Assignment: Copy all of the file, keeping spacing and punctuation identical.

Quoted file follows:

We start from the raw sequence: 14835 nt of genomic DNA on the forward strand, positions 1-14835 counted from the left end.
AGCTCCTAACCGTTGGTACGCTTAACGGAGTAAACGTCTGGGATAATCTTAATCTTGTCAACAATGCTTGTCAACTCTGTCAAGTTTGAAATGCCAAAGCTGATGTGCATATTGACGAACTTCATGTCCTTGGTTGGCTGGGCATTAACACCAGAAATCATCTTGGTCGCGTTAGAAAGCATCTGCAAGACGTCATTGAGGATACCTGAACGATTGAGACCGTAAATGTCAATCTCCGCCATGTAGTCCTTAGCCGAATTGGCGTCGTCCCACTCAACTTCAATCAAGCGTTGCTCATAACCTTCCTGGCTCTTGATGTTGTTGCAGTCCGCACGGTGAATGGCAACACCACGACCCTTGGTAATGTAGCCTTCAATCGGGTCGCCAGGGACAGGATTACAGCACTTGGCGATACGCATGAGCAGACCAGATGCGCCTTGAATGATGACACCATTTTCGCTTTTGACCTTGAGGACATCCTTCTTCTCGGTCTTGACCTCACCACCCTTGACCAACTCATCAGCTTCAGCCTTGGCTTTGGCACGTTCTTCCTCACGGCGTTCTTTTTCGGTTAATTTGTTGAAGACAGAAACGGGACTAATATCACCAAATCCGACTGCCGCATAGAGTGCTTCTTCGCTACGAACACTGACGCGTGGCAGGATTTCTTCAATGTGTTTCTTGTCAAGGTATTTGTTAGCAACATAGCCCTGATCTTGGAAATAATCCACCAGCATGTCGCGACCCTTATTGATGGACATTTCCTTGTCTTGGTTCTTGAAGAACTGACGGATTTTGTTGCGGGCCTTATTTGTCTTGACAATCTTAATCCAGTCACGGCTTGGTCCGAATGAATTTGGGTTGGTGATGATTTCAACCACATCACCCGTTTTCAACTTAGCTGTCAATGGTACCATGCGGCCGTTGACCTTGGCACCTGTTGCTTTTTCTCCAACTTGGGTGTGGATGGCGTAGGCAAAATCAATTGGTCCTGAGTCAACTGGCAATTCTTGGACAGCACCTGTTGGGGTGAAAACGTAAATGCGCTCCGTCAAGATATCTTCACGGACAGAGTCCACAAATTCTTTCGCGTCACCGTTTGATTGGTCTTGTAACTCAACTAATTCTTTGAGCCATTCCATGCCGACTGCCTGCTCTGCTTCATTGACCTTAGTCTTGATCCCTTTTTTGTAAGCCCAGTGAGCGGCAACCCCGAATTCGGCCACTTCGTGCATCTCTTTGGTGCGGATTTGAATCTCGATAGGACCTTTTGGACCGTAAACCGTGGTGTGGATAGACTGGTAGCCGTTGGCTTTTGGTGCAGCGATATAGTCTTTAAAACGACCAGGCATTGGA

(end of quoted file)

We start from the raw sequence: 14835 nt of genomic DNA on the forward strand, positions 1-14835 counted from the left end.
AGCTCCTAACCGTTGGTACGCTTAACGGAGTAAACGTCTGGGATAATCTTAATCTTGTCAACAATGCTTGTCAACTCTGTCAAGTTTGAAATGCCAAAGCTGATGTGCATATTGACGAACTTCATGTCCTTGGTTGGCTGGGCATTAACACCAGAAATCATCTTGGTCGCGTTAGAAAGCATCTGCAAGACGTCATTGAGGATACCTGAACGATTGAGACCGTAAATGTCAATCTCCGCCATGTAGTCCTTAGCCGAATTGGCGTCGTCCCACTCAACTTCAATCAAGCGTTGCTCATAACCTTCCTGGCTCTTGATGTTGTTGCAGTCCGCACGGTGAATGGCAACACCACGACCCTTGGTAATGTAGCCTTCAATCGGGTCGCCAGGGACAGGATTACAGCACTTGGCGATACGCATGAGCAGACCAGATGCGCCTTGAATGATGACACCATTTTCGCTTTTGACCTTGAGGACATCCTTCTTCTCGGTCTTGACCTCACCACCCTTGACCAACTCATCAGCTTCAGCCTTGGCTTTGGCACGTTCTTCCTCACGGCGTTCTTTTTCGGTTAATTTGTTGAAGACAGAAACGGGACTAATATCACCAAATCCGACTGCCGCATAGAGTGCTTCTTCGCTACGAACACTGACGCGTGGCAGGATTTCTTCAATGTGTTTCTTGTCAAGGTATTTGTTAGCAACATAGCCCTGATCTTGGAAATAATCCACCAGCATGTCGCGACCCTTATTGATGGACATTTCCTTGTCTTGGTTCTTGAAGAACTGACGGATTTTGTTGCGGGCCTTATTTGTCTTGACAATCTTAATCCAGTCACGGCTTGGTCCGAATGAATTTGGGTTGGTGATGATTTCAACCACATCACCCGTTTTCAACTTAGCTGTCAATGGTACCATGCGGCCGTTGACCTTGGCACCTGTTGCTTTTTCTCCAACTTGGGTGTGGATGGCGTAGGCAAAATCAATTGGTCCTGAGTCAACTGGCAATTCTTGGACAGCACCTGTTGGGGTGAAAACGTAAATGCGCTCCGTCAAGATATCTTCACGGACAGAGTCCACAAATTCTTTCGCGTCACCGTTTGATTGGTCTTGTAACTCAACTAATTCTTTGAGCCATTCCATGCCGACTGCCTGCTCTGCTTCATTGACCTTAGTCTTGATCCCTTTTTTGTAAGCCCAGTGAGCGGCAACCCCGAATTCGGCCACTTCGTGCATCTCTTTGGTGCGGATTTGAATCTCGATAGGACCTTTTGGACCGTAAACCGTGGTGTGGATAGACTGGTAGCCGTTGGCTTTTGGTGCAGCGATATAGTCTTTAAAACGACCAGGCATTGGA